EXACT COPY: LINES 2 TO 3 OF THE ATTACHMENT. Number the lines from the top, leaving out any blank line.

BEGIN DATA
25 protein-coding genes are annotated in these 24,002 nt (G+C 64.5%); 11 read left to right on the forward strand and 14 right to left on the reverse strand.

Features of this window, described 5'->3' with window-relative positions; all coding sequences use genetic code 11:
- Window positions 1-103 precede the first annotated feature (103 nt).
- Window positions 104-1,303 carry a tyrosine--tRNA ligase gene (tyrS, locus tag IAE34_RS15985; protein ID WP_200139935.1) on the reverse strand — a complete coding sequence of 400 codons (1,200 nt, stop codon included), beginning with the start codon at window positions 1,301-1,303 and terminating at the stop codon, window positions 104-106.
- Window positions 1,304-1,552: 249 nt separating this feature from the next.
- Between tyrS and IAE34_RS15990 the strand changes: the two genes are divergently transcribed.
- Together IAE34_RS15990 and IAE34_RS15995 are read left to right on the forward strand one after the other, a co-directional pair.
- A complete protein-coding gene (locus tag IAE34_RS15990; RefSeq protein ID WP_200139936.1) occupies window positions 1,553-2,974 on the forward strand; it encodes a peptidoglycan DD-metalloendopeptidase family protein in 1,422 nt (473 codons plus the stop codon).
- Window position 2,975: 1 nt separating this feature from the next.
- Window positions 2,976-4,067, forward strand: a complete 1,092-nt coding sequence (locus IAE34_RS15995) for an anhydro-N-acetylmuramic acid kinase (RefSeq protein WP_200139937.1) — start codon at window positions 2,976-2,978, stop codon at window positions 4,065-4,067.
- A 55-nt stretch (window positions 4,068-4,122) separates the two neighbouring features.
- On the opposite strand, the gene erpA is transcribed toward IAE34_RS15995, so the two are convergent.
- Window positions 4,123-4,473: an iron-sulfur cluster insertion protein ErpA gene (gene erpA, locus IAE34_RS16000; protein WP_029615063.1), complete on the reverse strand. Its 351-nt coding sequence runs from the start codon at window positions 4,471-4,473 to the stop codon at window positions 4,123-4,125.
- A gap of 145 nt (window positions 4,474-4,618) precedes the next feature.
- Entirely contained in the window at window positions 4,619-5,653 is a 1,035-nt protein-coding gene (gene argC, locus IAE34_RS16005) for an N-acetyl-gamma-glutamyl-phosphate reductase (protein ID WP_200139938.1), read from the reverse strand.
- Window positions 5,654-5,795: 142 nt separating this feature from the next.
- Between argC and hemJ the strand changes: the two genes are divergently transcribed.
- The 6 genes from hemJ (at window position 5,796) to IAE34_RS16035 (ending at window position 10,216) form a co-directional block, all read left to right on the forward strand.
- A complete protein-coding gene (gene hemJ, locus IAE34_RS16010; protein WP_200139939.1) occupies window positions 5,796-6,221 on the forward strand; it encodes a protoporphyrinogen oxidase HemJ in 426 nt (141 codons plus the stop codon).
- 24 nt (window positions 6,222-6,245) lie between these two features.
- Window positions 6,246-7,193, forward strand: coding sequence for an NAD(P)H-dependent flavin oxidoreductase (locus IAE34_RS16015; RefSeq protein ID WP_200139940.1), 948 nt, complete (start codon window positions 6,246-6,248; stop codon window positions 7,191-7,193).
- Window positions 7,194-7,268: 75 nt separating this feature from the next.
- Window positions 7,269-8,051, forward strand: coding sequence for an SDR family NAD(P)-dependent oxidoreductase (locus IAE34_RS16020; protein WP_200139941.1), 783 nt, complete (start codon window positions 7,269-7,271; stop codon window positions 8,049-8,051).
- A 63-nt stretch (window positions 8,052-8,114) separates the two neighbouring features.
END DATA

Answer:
Features of this window, described 5'->3' with window-relative positions; all coding sequences use genetic code 11:
- Window positions 1-103 precede the first annotated feature (103 nt).